Otherworld Brings an Immersive Experience to the Northeast That’s Trippy, Unsettling and Beautiful
The 40,000-square-foot interactive art exhibit has creepy creatures, secret passages, trippy tableaux and much more.
After months of teasing and waiting, a big, new immersive art experience is finally open in Northeast Philly. In a 40,000-square-foot building that used to be a Forman Mills, to be exact. And that’s where the surreality of Otherworld begins.
At this point, we’re pretty well accustomed to “immersive” experiences: They’re interactive, they’re artistic, they’re Instagram goldmines. At one point, the Fashion District held two dueling experiences: the pop-up confection Candytopia and the permanent, contemplative art exhibit Wonderspaces. So, how does Otherworld fit in to this landscape? Press materials refer to it as a “mixed-reality playground,” which kind of tells you everything and nothing at once. (It’s a phrase reminiscent of “casual entertainment” from the SNL sketch that brought us dancing Bill Hader.) Let’s try this another way: When explaining Otherworld to colleagues, I described it as “Wonderspaces having a nightmare.”
And I mean that in the best way.
Philadelphia is just the second location of Otherworld, which opened in Columbus, Ohio in 2019. The 55 rooms and installations in the Philly location fit a similar aesthetic — neon, dystopian settings, cute yet creepy creatures, and sci-fi interactivity — but are unique to their new location. (More locations are planned.) It’s the brainchild of Jordan Renda, founder and CEO, who began his career designing escape rooms and haunted houses — a fact that makes perfect sense when considering Otherworld. All told, it took over 100 artists, animators, engineers and more creatives to bring the Philly iteration to life.
What to Expect
After you check in, you’re left on your own to discover. The point is to get lost and go at your own pace, and that psychedelic “Choose Your Own Adventure” spirit begins with two different entrances to the exhibit.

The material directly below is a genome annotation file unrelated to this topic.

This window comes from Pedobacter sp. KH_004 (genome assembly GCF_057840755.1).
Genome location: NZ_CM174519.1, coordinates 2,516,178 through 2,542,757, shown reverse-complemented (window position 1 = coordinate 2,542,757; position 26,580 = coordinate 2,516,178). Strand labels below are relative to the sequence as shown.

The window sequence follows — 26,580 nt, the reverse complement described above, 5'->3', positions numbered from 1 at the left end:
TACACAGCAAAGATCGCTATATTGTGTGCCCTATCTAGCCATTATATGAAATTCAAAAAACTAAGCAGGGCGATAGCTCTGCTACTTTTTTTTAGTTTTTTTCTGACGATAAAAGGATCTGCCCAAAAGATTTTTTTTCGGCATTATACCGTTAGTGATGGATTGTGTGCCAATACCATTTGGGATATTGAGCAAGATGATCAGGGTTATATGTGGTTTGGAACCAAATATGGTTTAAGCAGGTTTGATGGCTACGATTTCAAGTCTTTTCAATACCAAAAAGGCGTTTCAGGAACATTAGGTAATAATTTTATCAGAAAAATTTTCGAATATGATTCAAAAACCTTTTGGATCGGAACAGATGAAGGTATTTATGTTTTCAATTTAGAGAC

It all flows into each other, so you’ll eventually reach the other entrance if you keep going, but because each room has so many different portals (including some secret passages and tunnels you have to crawl through), you’re on edge the whole time that you may have missed something. And while that open-endedness can be fun (you can go in any direction and return to favorite rooms as much as you want), it can feel unsettling if you’re a completist (or just want to get your money’s worth).
I felt like I should be dropping breadcrumbs like Hansel and Gretel, and after experiencing enough creepy rooms, including a funeral with ominous masked figures (where the coffin contains a mirror so it’s literally like you died) being kidnapped by a witch didn’t seem so farfetched.
Yes, some rooms are a bit scary, while some are just trippy, and some are downright beautiful. That’s kind of the point, the juxtaposition. One room consists of rows of mirror arches, another of multicolor drips; yet another is a Tron-like liminal space. There are creepy-cute creatures, too, like a giant mutant moth, bouncy octopus-dog hybrids, and one giant ice-cream-loving monster (you feed him with different levers to make his heart-eyes light up). You can walk through a monster’s mouth, traverse the intestines of giant mutant fish, pose with a fuzzy, grumpy, unicorn-horned blob. And you can buy some of them in the gift shop!
Meanwhile, something sinister is afoot. There’s a vague storyline that somehow involves a chemical spill, a coverup, and, like, an election? It’s unclear, and only hinted at in Easter eggs, decor, and touchscreen prompts you can manipulate. To quote Gabe from The Office (who would likely enjoy Otherworld along with his “cinema of the unsettling” film collection), “even narrative is comforting.” The story is only part of the experience.
Be sure to touch everything, because there are little surprises everywhere. Even the floor reacts to your step in some rooms. And while there are some little “games” here and there, none are essential to the experience if you’re not into that kind of thing. There’s no rules, just vibes. Just dystopian vibes.
Know Before You Go
The experience is described as kid-friendly, and while my nine-year-old (who tends to like weird stuff) loved it, I wouldn’t recommend Otherworld for especially young kids, or those that might carry it into their nightmares. Of course, if one room is too scary (looking at you, Plague Doctor funeral!), you can skip it and breeze through to the next experience. If you do bring little ones, be sure to keep a close eye on them because it is very easy to get lost in this multi-directional labyrinth.
Otherworld is now open at 2500 Grant Avenue in the Northeast. It’s open every day but Tuesday. Its hours are 10 a.m. to 8 p.m. on weekdays, with a later closing time (10 p.m.) on Fridays and Saturdays, and a 6 p.m. closing time on Sundays. Tickets are sold online in timeslots, and will run you $35 per person. Once you enter, you can stay as long as you want till closing. Prepare to spend at least 90 minutes there, though you could easily lose hours — and yourself.